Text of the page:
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Health benefits of green tea



Camelia sinensis plant leaves (Tea), have been cultivated, harvested and used since thousands of years ago. Out of the six main varieties of tea (white, yellow, green, Oolong, black and post-fermented teas, only four of them are massively used white, green, Oolong and black [1], and only one, green tea, is rich in the polyphenol EGCG, the most active polyphenol found in Green Tea and capable to increase the number of regulatory T cells, something which may be very useful to fight certain affections as the autoimmune disease. Image: Tea plantation by sarahemcc under Creative Commons License (CC BY 2.0).


Family: Teaceae

Genus: Camelia

Common name: Green tea



But green tea has many other benefits, for example some studies showed that soy and tea have certain anti-inflammatory properties, being even able to block the inflammatory response during cancer progression [2], but what it wasn't known yet until this study was presented last May by the Oregon State University [3] is that the polyphenol EGCG found in Green tea may play a key role in suppressing autoimmune disease, something that may give some hope to those suffering from it.

Green tea Polyphenol EGCG already knew for its capability to inhibit carcinogenesis [4], in spite the mechanism, how EGCG achieves this is still not completely clear. It seems that EGCG affects multiple biological pathways [5], apparently one of the ways these polyphenols achieves its anti-cancerous properties in multiple types of cancers.



Are green tea diet pills safe? Is diet green tea good for you?

As they say, even the best things in excess could be harmful. Green tea polyphenols are not an exception to the rule, and as it was published in the April 2007 issue of Chemical Research in Toxicology, an excess of polyphenols intake could lead to harmful situations for our body health, becoming even toxic.

In spite no known research on humans could yet prove it, in laboratory trials done on dogs, excessive doses of epigallocatechin-3-gallate (EGCG) were linked to liver, kidney and gastrointestinal toxicities, but these toxic effects are believed to occur in individuals having an additional green tea supplement intake, most of them containing up to fifty times the polyphenols content of one single cup of tea.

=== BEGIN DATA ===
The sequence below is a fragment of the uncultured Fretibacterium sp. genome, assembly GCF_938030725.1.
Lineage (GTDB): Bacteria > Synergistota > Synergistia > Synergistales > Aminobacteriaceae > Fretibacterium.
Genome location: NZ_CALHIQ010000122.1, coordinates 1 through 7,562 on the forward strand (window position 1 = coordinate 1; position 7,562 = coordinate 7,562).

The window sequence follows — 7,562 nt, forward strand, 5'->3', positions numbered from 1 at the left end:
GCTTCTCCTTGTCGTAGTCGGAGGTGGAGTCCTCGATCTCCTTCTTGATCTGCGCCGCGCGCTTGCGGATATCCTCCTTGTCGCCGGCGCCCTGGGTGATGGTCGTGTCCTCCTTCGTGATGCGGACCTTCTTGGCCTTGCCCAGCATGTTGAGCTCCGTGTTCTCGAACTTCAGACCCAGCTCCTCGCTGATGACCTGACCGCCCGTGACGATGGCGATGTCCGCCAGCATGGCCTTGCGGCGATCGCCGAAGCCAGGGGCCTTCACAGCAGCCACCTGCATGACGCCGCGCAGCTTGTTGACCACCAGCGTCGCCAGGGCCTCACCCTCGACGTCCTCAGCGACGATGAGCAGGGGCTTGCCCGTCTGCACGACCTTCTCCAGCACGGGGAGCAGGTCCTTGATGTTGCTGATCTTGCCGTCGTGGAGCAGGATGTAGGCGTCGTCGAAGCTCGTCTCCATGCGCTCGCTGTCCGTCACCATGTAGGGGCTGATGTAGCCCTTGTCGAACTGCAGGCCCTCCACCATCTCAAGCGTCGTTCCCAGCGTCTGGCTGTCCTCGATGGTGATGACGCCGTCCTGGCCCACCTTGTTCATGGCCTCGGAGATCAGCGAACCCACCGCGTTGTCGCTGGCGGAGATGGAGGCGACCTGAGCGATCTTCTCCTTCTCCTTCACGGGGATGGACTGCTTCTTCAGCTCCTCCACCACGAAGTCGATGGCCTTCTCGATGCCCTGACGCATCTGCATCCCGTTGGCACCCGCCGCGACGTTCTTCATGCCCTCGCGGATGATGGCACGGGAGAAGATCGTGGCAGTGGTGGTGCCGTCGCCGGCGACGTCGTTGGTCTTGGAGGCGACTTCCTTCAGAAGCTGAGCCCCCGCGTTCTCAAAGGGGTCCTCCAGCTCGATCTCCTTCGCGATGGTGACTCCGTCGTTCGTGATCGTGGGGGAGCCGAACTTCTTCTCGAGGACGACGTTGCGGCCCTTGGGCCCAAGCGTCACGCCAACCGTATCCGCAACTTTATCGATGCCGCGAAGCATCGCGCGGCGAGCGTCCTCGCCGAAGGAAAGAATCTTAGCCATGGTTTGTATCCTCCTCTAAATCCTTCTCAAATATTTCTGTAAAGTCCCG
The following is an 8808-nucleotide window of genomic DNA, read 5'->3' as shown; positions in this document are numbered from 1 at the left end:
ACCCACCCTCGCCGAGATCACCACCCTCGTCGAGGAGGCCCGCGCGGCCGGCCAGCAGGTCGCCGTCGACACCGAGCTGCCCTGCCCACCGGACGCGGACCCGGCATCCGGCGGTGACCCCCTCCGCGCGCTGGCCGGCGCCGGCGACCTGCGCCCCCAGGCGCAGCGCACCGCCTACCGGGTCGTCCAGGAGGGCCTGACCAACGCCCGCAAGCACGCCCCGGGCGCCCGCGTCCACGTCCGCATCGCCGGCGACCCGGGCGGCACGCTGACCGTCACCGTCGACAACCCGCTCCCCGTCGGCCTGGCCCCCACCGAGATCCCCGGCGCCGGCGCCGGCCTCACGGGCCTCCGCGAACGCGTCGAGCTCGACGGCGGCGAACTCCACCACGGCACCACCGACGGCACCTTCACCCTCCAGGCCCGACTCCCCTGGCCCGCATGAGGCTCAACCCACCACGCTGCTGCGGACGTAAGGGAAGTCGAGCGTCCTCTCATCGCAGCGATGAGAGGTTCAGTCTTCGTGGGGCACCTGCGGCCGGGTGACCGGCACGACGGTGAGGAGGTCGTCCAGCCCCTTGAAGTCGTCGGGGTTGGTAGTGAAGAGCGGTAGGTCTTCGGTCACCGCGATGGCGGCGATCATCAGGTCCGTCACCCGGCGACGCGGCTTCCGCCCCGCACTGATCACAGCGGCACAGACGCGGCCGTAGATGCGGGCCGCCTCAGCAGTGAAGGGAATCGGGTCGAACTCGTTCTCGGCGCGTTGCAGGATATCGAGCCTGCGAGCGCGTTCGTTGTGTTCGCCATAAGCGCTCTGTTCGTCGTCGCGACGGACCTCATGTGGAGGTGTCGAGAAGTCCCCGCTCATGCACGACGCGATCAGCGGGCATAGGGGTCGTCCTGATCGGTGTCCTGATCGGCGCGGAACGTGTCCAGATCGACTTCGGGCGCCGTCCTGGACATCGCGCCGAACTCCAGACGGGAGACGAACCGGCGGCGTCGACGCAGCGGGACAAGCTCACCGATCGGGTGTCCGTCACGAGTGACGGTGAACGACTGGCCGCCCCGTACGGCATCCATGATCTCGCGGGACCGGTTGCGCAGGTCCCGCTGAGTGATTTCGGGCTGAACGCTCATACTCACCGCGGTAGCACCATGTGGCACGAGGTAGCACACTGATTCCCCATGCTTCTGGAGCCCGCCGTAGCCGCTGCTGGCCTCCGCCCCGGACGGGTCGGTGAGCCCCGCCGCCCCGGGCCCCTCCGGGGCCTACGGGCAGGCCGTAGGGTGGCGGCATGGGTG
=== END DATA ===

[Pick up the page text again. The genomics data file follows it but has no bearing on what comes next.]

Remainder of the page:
Already back in 2008 regulatory agencies in France and Spain suspended market authorization of a weight-loss product containing green tea extract because of hepatotoxicity concerns.

Disclaimer: The information presented on this website is not intended to prescribe or give in any way or form medical advice, recommend or diagnose. Please read the disclaimer at the button of this page for more info.



[1] Wikipedia
[2] Anti-inflammatory activity of soy and tea in prostate cancer prevention. Hsu A, Bray TM, Ho E. Department of Nutrition and Exercise Sciences, Oregon State University, Corvallis, OR 97331, USA.
[3] Induction of regulatory T cells by green tea polyphenol EGCG. Wong CP, Nguyen LP, Noh SK, Bray TM, Bruno RS, Ho E. Department of Nutrition and Exercise Sciences, Oregon State University, Corvallis, OR, USA.
[4] Green tea polyphenol sensing. Tachibana H. Department of Bioscience and Biotechnology, Faculty of Agriculture, Kyushu University, Fukuoka, Japan.
[5] EGCG, green tea polyphenols and their synthetic analogs and prodrugs for human cancer prevention and treatment. Chen D, Wan SB, Yang H, Yuan J, Chan TH, Dou QP. The Developmental Therapeutics Program, Barbara Ann Karmanos Cancer Institute, School of Medicine, Wayne State University, Detroit, Michigan, USA.
[6] Diet and Nutrition: Temperance in Green Tea M. Nathaniel Mead
[7] April 2007 issue of Chemical Research in Toxicology.
[8] Safety of green tea extracts : a systematic review by the US Pharmacopeia. Sarma DN, Barrett ML, Chavez ML, Gardiner P, Ko R, Mahady GB, Marles RJ, Pellicore LS, Giancaspro GI, Low Dog T. US Pharmacopeia, Rockville, Maryland 20852-1790, USA.